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Posted by eng on June 01, 2010 at 13:10:59:
In Reply to: Re: Turbine with 5"external diameter steam supply pipe posted by tom stanton on April 05, 2010 at 19:22:07:
Thank you for your replies.
Let me add that as a licensed engineer I am a firm supporter of this license law, as well as a firm believer that all operators of power and energy conversion equipment anywhere should be licensed or certified. This serves to protect the public as well as the owners who have often made large investments in the equipment. Licensing also serves as a means to professionalize the occupation, which leads to greater pay and benefits for the many talented, motivated individuals who would be attracted to pursue this career.
Now I will get to the point of my question.
Whithin the management tree of organizations employing power engineers exist people with mechanical engineering degrees who are all too eager to latch on to any detail for the purpose of discrediting license laws.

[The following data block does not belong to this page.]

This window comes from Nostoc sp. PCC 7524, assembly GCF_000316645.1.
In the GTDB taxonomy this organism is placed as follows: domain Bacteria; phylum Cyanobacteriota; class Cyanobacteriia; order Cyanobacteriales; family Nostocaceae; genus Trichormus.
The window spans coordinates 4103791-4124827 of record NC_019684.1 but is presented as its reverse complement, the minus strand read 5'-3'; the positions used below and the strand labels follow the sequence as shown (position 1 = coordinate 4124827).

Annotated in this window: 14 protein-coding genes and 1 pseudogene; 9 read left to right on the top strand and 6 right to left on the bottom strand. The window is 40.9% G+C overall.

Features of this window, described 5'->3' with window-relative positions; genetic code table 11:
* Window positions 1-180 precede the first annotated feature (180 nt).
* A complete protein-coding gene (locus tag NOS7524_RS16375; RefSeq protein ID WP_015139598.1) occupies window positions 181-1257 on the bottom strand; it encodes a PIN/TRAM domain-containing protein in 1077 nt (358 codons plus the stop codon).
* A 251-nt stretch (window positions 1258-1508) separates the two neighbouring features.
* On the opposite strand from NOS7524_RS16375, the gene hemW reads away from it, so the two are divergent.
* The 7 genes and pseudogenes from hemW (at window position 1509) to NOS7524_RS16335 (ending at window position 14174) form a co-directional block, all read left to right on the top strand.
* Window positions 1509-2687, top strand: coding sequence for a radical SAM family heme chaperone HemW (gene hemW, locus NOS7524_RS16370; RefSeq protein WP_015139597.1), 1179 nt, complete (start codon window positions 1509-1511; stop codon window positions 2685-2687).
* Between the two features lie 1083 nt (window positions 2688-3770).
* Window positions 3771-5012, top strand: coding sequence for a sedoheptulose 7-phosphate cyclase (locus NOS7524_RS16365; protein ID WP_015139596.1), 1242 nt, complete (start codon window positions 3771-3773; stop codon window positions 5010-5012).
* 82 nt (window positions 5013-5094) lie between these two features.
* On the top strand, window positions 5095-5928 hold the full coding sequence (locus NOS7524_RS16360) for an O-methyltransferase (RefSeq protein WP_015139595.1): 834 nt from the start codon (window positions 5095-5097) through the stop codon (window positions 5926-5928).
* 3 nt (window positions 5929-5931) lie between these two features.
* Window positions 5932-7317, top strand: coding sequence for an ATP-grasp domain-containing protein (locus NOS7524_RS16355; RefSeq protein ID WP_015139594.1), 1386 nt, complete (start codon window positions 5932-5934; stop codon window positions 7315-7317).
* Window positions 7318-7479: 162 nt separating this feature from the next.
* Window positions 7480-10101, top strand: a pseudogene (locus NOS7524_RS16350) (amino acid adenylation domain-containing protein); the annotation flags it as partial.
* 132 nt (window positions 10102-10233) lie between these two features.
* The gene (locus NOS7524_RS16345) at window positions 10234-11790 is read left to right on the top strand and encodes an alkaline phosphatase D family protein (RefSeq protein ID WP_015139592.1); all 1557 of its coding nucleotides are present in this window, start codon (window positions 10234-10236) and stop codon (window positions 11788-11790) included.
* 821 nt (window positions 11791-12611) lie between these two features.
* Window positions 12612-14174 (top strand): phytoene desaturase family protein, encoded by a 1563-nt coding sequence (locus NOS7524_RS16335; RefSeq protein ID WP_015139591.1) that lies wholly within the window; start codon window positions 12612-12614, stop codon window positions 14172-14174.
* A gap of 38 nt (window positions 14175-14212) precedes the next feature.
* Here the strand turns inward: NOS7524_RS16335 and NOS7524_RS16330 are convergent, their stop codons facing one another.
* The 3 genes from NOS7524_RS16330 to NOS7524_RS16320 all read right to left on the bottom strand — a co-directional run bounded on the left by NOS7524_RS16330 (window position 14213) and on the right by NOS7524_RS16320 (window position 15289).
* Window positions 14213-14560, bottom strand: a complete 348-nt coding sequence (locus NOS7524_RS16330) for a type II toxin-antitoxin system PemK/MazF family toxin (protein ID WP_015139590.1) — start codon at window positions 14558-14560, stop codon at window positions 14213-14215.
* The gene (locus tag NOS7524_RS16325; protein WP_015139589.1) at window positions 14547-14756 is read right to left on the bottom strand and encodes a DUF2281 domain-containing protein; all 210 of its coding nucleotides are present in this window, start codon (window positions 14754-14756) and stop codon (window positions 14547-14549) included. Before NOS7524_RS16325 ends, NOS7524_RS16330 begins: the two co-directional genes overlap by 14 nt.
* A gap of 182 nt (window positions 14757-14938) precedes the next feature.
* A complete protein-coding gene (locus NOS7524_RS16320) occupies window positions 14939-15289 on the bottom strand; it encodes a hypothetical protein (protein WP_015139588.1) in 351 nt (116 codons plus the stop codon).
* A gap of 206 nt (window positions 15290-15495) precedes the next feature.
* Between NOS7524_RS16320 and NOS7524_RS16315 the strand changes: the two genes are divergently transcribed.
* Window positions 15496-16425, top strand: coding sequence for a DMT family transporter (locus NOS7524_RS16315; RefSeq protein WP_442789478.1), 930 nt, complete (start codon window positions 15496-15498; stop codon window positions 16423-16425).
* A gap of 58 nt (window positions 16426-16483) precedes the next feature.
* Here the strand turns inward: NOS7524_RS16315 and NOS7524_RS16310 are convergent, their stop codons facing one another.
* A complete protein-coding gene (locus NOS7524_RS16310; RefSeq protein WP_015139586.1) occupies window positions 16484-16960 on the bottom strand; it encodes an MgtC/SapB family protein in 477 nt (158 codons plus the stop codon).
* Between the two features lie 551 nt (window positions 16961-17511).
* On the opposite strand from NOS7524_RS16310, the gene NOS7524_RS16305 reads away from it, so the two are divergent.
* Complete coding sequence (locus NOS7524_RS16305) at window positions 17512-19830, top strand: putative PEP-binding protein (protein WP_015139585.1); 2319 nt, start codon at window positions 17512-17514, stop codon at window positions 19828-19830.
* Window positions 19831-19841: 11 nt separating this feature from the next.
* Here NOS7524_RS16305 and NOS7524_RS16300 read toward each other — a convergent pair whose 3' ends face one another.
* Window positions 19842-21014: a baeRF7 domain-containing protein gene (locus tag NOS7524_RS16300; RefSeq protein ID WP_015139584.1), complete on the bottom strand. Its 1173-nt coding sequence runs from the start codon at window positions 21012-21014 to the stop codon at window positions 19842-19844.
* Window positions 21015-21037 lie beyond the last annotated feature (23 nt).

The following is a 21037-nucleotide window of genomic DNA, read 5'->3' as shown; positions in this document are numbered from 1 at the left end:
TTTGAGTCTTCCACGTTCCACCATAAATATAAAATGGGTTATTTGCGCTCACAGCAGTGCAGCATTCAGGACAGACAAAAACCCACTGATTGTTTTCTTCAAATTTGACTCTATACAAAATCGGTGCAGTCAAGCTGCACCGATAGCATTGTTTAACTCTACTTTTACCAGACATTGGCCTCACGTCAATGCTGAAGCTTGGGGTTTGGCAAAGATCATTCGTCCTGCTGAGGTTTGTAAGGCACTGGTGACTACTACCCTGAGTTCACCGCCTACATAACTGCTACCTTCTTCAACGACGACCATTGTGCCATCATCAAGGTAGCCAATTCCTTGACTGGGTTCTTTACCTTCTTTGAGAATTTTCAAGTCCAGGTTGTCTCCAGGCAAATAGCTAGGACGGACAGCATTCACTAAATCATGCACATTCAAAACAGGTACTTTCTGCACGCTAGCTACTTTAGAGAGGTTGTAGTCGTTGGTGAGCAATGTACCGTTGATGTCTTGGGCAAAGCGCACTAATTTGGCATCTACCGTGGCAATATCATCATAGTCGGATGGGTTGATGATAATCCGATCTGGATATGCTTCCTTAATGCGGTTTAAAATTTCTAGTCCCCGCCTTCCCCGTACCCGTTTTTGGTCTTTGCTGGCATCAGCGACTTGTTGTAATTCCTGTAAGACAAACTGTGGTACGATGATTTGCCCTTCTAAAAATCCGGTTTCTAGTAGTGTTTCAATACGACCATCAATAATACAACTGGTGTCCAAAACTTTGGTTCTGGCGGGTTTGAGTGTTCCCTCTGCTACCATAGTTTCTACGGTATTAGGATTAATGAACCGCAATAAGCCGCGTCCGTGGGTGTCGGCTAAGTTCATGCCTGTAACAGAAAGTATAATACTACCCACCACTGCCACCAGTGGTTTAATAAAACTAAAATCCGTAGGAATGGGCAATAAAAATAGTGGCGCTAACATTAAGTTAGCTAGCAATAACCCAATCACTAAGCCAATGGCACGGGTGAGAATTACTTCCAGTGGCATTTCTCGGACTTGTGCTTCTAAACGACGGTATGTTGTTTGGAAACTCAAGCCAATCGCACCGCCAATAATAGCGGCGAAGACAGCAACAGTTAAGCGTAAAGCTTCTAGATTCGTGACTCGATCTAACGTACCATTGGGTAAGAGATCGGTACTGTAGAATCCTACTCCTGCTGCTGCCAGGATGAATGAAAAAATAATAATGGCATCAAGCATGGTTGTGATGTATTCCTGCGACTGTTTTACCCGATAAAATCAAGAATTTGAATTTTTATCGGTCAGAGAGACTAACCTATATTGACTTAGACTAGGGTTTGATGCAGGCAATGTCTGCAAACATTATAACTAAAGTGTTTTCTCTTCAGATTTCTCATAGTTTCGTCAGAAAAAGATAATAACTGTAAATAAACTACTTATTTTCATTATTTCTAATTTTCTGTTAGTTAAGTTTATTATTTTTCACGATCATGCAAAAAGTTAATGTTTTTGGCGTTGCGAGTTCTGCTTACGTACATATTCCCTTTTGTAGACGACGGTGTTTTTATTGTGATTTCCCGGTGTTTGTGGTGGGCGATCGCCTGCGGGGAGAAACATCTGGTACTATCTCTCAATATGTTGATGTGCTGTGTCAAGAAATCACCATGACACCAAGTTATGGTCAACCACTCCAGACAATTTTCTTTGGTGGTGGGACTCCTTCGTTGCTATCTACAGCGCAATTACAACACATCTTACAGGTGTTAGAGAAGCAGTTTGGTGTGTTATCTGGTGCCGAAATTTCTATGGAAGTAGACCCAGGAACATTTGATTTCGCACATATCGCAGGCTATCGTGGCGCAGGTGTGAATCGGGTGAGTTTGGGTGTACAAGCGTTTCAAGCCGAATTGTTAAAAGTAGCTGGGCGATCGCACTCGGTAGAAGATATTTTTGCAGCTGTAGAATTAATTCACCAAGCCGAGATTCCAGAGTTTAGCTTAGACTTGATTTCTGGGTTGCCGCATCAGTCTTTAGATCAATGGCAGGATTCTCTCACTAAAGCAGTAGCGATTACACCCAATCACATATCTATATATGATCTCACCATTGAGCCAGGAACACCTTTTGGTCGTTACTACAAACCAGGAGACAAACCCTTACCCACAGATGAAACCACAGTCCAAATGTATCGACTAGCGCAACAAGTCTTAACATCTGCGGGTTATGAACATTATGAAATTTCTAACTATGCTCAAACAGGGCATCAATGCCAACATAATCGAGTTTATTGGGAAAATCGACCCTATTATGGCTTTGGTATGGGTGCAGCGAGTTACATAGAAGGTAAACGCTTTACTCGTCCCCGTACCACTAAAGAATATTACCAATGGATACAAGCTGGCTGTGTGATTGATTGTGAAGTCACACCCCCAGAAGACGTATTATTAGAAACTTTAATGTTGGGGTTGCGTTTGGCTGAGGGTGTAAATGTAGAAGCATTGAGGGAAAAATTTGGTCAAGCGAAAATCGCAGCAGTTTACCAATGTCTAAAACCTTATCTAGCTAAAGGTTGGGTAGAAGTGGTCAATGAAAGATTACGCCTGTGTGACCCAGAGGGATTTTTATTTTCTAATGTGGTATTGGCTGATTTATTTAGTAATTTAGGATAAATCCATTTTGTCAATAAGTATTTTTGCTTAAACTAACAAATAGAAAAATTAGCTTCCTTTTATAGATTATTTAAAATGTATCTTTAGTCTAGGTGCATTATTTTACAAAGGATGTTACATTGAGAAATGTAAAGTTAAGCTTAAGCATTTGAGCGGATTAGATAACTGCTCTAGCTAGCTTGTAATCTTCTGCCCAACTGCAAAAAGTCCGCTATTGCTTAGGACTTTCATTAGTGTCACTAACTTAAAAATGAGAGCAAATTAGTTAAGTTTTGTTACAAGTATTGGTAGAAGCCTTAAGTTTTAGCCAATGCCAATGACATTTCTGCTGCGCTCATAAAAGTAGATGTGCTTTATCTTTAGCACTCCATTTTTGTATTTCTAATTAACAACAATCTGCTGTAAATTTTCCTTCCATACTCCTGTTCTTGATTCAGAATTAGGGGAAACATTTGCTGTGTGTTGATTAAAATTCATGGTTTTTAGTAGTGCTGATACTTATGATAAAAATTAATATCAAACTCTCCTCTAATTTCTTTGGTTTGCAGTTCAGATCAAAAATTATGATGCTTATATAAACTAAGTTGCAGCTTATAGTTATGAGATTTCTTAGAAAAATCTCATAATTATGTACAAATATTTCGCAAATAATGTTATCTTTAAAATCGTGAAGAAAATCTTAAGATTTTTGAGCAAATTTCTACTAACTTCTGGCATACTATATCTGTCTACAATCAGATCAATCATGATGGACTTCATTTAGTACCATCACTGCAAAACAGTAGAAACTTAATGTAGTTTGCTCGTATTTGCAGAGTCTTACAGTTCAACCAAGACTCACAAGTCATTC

My decision to submit the question to the forum came after a discussion with one such individual who pointed to the provision stating that a turbine with a steam supply pipe up to 5" external diameter shall be rated at 150 horsepower, that individual suggesting the license law lacks credibility if that is the type of engineering supporting it.
Perhaps this issue can be resolved by the Board of Boiler Rules.
This could become especially important now that we live in times when we are seeing ever mounting attacks by certain leaders in industry and the state legislature aimed at watering down or even eliminating operator requirements.
: This is a law that went into effect when triple expansion engines were still in use, so you know how old it is. In addition to steam turbines requiring licensed engineers so do high pressure boilers.
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